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[gpsd-dev] Moving ntpd to an open VCS

From: Eric S. Raymond
Subject: [gpsd-dev] Moving ntpd to an open VCS
Date: Wed, 23 Oct 2013 00:17:19 -0400
User-agent: Mutt/1.5.21 (2010-09-15)

Harlan Stenn <address@hidden>:
> I would be happy to see the released NTP codebase be available under
> more than just BK.  But it *must* be more than just bk and git, and I
> must have committed sysadmin help for the non-bk repos.  I will not
> allow them to bitrot in case of problems and I do not have the spare
> cycles to admin those.
> I have used git and I am not thrilled with it.  From what I have seen,
> git is a versioned filesystem.  That's not quite the same as an SCM.  I
> do not have the spare cycles to rehash or re-examine other SCMs right now.
> There must be support for keeping at least certain collaborative
> development repos private (non-public).  There is a clear and obvious
> case for this regarding security patches.  There is a slightly less
> clear and obvious case for development repos being public in general.
> One decent reason for keeping development repos non-public is that it is
> a potentially valuable resource to companies, and offering read-only
> access under an NDA to development repos is a good way to provide value
> to institutional members.  There's nothing wrong with providing free
> institutional membership to free software OS projects.

We have a pretty serious culture clash here.  Several of your
assumptions are deeply in conflict with the way open-source people in
general want to do things.

I'm not going to do an RMS and scream that you're evil; I don't roll
that way.  But the conflict is a problem for you because it cuts you
off from your most natural source of development talent, and damages
your ability to cooperate with peer projects such as GPSD. 

ntpd's driver list already has the smell of stagnant backwater about
it.  The longer your policy choices self-segregate you from the
open-source community, the worse that kind of problem will get.
Eventually, it will be terminal.

Now I'll identify the specific points of conflict I see.  Please do not
mistake any of this for personal hostility; I'll still cheerfully
cooperate with the ntpd project where your choices make that possible,
and I expect that is true of most of my GPSD colleagues as well.

1. Bitkeeper?  Really? After the Great BitKeeper Flap of 2005, this is
guaranteed both to make you no friends at all in open-source land and
to make you a lot of vehement enemies.  Larry McVoy's behavior made a
really bad stench in our collective nostrils; trying to argue his side
would make it worse.

2. I have my own issues with git - at the design level I actually
prefer Mercurial in many ways.  But Mercurial lost the war; I have
recognized this, surrendered and use git anyway.  I advise you to do
likewise. In 2013 the only people who don't take flak for using
other-than-git are a handful of Mercurial bitter-enders, Mark
Shuttleworth's employees (because he pays them to use bzr), and legacy
Subversion users.

3. Your claim that there is a clear and obvious case for keeping
security patches private is not generally accepted by the open-source
community.  I'm not going to argue the merits here because my personal
views are not very relevant; what matters is the social fact that most
open source developers are fans of prompt full disclosure, or at most
a very short timeout. The minority that partially agrees with you will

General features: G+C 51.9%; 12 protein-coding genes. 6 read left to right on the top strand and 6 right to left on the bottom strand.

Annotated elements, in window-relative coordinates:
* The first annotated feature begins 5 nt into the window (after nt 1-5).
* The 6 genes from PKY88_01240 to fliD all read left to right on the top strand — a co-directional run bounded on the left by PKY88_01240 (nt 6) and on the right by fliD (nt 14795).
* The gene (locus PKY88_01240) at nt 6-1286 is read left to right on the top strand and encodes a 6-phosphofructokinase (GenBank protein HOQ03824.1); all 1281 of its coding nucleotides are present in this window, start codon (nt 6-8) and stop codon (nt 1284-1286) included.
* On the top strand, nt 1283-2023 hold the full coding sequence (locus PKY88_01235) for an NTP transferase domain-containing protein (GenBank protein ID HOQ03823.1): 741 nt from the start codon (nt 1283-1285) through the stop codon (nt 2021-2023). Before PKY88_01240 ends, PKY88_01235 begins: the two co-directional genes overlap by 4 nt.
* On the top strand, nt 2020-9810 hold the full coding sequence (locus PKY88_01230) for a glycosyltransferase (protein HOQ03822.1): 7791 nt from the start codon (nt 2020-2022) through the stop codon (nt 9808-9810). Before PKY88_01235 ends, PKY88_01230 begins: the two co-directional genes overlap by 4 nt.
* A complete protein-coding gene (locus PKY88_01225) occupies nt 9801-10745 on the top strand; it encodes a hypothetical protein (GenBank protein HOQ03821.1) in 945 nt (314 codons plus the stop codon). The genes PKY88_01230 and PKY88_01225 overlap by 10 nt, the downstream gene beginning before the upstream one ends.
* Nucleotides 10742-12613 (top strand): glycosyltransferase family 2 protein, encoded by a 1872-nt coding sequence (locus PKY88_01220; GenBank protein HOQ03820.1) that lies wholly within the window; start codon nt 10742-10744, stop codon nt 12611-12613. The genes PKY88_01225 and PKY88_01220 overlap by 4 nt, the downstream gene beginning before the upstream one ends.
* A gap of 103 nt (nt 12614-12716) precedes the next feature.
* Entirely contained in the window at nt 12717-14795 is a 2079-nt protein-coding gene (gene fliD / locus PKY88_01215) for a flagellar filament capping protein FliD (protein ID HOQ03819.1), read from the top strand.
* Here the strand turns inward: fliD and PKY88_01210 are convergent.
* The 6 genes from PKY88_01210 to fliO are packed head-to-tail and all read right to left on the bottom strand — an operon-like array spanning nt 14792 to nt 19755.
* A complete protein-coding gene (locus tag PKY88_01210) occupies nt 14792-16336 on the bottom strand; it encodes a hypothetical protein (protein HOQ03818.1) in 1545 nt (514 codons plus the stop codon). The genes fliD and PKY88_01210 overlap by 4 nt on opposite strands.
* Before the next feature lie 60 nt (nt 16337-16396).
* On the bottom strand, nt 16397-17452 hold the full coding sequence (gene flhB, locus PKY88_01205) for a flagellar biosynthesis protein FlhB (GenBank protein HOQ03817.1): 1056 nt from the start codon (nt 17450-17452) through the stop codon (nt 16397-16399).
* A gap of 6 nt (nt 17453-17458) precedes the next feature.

not save you on any of these other issues.

4. Your plan of "offering read-only access under an NDA to development
repos" will be highly toxic to a community that generally considers
NDAs to be the moral equivalent of nerve gas. This one is a
showstopper, a crash landing, war to the knife.  You'd have an easier
time feeding pork to Muslims.

5. Source developed in parallel in two or more distinct repos?  Unless
there's automatic commit propagation among them, this is going to make
hackers question your competence (and possibly your sanity).  Which
wouldn't be an insuperable problem by itself.  But when you're also
bucking the open-source crowd on what it considers core ethical and
best-practice issues, the exposure you can least afford is looking
incompetent.  That's like blood in the water to sharks...

You might be able to buck community sentiment on *one* of these (2
would probably be the least difficult) and still recruit enough talent
from us to keep your codebase in good shape.  Well, on any one except
4; that one is, like, grabbing for the third rail.  But all five?  No
chance. None at all.

I'll be very plain about this: run under the aims and assumptions you
describe, I don't believe the ntpd project has a long-term future.
Especially not on point 4; if and when *those* plans become generally
known, I think it is highly likely that some zealous young hacker out
there will immediately fork ntpd just to take it out of your unclean
hands, confident that he can get Debian (at least) to pick up the fork
purely on ideological grounds. This sort of thing has happened before
more than once.

But even just trying to fight 1, 2, 3, and 5 will only slow the
inevitable.  Eventually, chrony will eat your lunch, or someone will
decide Harlan is too evil or stupid to put up with and fork the ntpd
codebase. At which point your plans and the NTF will become irrelevant
within months as the major Linux and *BSD distros pick up the new one.

When that happens, I don't intend to join the denunciations or do
anything to worsen your troubles.  But I also won't lift a finger to
save you from your mistakes, and I will cooperate with the fork. After
all, they're going to make cooperation easier, both ethically and
                <a href="";>Eric S. Raymond</a>

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